The Department of Psychiatry; University of Utah School of Medicine lifts the lid on their research into mental illness and suicide
Nearly 800,000 people die by suicide every year, and suicide is the leading cause of death for people aged 15-29. While the environment has had an undeniable impact, evidence suggests that genetic factors play a major role in completed suicide.
Furthermore, while mental illness and suicide are often intertwined, most people who struggle with mental illness do not die by suicide, which implicates unique suicide genetic risk factors. Our team are focused on searching for these genetic risks. We believe that by increasing our understanding of underlying biological mechanisms, we can help to understand why some individuals are more vulnerable than others, and ultimately learn how to design both effective treatments and interventions.
Recent growth in the number of studies investigating suicide genetics has resulted in promising findings from studies of specific genes selected by research teams (candidate gene studies), and from broader studies of the entire genome (genome-wide association studies, or GWAS).
However, replicated findings have been rare, perhaps not a surprising result, given the likelihood of hundreds of different genetic risk factors. Replication has also been hampered by sample differences across studies, including differences in demographics and/or in the primary diagnoses of cases.
For example, a study identifying genetic risks within older veteran suicides who had major psychiatric diagnoses, may not replicate results from a study of youth suicide cases with drug abuse. Studies also focus on a range of outcomes, from suicidal thoughts and behaviours to completed suicide. Previous studies suggest that genetic risk for suicidal thoughts and behaviours may be different from risks of actual completed suicide, so results across studies focusing on these different outcomes would not necessarily overlap.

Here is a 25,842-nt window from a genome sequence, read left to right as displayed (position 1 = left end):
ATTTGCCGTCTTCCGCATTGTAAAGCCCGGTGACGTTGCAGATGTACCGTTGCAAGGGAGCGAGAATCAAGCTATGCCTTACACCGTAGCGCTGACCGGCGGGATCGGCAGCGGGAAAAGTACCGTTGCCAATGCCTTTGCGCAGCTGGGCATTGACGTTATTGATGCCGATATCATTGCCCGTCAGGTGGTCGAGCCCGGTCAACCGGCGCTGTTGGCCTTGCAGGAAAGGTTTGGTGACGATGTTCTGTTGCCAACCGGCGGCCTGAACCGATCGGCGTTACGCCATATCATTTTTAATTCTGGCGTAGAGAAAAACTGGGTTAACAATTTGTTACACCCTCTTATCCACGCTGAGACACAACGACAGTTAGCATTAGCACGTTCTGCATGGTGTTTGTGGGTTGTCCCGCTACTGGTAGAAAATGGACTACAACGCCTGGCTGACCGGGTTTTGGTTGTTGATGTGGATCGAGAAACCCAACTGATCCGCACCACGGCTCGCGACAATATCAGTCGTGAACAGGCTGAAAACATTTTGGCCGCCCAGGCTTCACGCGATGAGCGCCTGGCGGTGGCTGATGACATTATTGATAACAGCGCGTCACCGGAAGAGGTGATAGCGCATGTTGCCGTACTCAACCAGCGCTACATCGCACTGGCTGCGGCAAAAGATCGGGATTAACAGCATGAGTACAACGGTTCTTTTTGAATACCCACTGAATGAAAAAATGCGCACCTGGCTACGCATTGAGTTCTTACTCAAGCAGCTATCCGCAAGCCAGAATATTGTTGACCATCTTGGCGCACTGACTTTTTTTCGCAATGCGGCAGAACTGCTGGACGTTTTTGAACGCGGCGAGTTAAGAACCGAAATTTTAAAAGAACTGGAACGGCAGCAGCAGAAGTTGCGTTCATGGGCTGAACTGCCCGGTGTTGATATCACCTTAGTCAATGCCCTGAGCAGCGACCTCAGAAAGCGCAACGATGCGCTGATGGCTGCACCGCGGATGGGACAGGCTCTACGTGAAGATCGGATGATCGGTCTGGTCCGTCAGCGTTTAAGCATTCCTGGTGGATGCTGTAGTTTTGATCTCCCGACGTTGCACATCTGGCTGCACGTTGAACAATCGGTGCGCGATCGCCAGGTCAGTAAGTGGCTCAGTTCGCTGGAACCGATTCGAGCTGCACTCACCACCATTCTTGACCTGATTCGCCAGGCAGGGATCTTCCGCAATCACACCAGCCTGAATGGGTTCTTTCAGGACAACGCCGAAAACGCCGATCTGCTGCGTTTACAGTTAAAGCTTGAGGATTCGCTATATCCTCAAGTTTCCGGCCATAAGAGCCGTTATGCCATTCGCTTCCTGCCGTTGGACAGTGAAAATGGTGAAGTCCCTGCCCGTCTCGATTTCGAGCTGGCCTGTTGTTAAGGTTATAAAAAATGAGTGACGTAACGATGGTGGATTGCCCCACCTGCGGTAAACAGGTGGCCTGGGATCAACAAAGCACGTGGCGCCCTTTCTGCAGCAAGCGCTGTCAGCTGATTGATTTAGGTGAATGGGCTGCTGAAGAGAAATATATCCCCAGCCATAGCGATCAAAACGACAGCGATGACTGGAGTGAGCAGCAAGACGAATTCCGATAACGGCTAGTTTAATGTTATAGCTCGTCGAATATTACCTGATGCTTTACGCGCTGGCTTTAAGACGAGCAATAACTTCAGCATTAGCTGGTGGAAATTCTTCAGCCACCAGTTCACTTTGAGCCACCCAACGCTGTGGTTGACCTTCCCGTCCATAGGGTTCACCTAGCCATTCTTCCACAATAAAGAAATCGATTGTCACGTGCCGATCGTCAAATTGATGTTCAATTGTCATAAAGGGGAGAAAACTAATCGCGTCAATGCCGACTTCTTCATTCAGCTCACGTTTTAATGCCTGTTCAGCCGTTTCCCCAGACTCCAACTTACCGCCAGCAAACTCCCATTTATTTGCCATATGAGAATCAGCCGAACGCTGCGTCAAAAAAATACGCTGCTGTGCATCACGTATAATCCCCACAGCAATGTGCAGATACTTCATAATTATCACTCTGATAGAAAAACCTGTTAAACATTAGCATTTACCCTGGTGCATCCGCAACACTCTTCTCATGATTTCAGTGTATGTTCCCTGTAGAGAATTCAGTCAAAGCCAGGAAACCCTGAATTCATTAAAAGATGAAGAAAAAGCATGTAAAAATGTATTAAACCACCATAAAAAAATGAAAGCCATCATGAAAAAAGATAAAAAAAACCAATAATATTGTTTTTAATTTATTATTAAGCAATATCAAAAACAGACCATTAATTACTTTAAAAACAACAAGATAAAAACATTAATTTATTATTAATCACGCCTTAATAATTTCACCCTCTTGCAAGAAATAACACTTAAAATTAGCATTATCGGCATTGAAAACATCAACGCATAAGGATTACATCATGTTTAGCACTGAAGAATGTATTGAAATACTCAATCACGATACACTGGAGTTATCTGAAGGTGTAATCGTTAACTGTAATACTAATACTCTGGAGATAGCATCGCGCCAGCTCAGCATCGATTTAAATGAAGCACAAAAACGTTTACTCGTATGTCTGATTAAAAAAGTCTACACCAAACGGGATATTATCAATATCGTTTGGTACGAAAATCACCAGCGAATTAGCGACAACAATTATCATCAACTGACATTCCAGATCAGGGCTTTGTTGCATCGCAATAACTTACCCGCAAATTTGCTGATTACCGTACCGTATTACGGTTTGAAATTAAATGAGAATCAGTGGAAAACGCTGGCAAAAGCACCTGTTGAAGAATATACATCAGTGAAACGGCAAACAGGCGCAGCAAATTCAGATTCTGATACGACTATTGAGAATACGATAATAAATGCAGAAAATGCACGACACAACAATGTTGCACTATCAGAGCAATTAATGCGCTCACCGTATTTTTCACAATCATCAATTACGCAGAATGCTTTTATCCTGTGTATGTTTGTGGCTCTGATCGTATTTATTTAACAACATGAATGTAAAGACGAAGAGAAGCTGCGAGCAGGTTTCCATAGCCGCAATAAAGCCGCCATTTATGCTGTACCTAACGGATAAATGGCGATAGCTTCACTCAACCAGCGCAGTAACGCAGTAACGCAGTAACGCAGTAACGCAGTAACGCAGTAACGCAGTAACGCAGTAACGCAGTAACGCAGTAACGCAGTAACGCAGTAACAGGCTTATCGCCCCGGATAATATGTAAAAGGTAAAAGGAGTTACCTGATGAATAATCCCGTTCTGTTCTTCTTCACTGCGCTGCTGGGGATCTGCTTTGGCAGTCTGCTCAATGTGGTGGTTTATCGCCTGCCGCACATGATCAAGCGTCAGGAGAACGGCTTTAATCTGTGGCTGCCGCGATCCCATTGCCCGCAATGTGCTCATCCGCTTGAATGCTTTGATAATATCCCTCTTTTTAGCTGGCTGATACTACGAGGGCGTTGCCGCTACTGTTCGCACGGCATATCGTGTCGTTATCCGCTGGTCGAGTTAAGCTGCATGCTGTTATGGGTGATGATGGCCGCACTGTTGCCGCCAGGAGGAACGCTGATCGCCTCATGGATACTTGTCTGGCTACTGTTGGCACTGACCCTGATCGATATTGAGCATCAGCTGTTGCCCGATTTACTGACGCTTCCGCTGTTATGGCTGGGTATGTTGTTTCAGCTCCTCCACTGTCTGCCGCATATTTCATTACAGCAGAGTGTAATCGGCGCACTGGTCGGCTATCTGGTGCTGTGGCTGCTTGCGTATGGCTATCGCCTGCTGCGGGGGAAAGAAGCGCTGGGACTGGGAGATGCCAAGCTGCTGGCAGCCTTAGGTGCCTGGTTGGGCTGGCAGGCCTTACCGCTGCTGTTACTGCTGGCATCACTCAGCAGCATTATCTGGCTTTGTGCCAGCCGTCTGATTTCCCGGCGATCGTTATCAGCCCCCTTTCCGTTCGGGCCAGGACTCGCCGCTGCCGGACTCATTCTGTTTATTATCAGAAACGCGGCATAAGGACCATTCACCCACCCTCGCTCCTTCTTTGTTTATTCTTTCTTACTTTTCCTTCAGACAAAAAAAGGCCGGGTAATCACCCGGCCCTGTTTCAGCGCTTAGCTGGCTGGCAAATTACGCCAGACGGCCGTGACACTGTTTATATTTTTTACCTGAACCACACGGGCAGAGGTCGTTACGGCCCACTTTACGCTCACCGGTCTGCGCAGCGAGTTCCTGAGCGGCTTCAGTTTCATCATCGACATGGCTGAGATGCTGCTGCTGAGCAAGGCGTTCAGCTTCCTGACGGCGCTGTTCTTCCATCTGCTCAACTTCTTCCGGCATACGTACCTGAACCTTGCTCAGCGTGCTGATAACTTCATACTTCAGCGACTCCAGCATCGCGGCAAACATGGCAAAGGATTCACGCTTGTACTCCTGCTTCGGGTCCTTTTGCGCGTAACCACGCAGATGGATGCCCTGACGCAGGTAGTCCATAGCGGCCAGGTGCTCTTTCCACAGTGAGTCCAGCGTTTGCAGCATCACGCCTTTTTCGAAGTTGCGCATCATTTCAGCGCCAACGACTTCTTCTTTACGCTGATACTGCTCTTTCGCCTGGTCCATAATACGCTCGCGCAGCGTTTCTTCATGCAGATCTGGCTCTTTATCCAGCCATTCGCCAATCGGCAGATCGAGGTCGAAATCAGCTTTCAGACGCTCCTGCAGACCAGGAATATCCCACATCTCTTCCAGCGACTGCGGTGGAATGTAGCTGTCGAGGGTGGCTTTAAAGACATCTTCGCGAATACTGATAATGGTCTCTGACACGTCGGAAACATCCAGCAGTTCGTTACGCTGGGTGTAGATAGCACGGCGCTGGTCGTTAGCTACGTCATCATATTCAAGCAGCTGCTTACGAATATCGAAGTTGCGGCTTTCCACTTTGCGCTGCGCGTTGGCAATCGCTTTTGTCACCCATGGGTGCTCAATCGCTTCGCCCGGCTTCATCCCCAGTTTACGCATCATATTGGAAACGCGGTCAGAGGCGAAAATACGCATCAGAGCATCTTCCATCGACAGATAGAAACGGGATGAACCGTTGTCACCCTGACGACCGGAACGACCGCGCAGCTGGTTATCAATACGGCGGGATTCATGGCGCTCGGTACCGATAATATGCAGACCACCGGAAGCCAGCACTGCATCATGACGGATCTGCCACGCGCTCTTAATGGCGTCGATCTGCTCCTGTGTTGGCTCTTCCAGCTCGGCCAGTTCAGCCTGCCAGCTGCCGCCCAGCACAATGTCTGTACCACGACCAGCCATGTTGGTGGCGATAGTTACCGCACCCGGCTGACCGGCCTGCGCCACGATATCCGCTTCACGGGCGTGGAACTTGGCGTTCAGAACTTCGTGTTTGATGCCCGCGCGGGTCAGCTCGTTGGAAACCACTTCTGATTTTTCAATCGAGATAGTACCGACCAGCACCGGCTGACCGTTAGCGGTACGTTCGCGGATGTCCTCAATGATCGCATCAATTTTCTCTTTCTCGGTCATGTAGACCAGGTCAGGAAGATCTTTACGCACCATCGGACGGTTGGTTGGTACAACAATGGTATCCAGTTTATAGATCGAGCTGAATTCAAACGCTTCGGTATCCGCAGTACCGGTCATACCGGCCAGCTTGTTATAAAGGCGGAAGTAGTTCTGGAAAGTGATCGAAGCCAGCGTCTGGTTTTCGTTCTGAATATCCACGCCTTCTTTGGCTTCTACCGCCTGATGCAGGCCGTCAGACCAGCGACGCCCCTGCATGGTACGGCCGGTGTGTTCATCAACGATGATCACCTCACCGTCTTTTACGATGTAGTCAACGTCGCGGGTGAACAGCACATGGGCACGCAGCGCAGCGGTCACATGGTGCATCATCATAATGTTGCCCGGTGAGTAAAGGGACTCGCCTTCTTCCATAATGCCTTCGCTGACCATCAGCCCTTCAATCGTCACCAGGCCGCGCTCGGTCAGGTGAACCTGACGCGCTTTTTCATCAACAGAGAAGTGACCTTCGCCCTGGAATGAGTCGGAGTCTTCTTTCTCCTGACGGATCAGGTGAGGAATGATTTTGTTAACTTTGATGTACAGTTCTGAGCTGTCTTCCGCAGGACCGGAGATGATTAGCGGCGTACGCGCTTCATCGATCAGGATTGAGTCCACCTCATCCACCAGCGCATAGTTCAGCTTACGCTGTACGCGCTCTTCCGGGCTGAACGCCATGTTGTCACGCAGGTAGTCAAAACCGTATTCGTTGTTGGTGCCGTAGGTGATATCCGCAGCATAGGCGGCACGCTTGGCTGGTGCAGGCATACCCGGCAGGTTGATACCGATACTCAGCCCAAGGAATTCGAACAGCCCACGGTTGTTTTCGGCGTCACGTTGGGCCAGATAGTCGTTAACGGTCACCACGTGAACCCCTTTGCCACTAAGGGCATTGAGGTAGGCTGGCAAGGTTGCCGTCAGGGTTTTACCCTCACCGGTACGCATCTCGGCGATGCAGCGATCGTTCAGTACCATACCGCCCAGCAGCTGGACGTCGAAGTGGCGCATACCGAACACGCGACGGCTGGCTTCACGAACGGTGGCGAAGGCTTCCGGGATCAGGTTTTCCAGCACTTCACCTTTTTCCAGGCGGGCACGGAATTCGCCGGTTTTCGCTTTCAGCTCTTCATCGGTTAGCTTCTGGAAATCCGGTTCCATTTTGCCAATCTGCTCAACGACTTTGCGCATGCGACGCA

Finally, designing genetic studies of suicide risk poses basic challenges for researchers. Candidate gene studies assume that the research team has made the correct choice among thousands of potential candidate genes. Genome-wide association (GWAS) studies avoid the need to choose genes to analyse, but the fact that there are likely so many different genetic risk factors makes separating true genetic signals from the noise caused by this heterogeneity quite daunting. Successful GWAS studies of similarly heterogeneous conditions, such as schizophrenia, have required genetic information from tens of thousands of cases and matched control samples before significant results became apparent.
In our studies, we have focused on the genetic piece of the suicide risk puzzle, because of several unique resources in Utah that circumvent many of these research difficulties. The foundation of our research study is access to over 4500 DNA samples from individuals from the state of Utah, who died by suicide. These samples have been linked to genealogical records dating back 10 generations, that are housed within the Utah Population Database (UPDB; https://healthcare.utah.edu/huntsmancancerinstitute/research/updb ). This is a computerised database also including death certificates, demographic data, and current medical information on over 8 million individuals.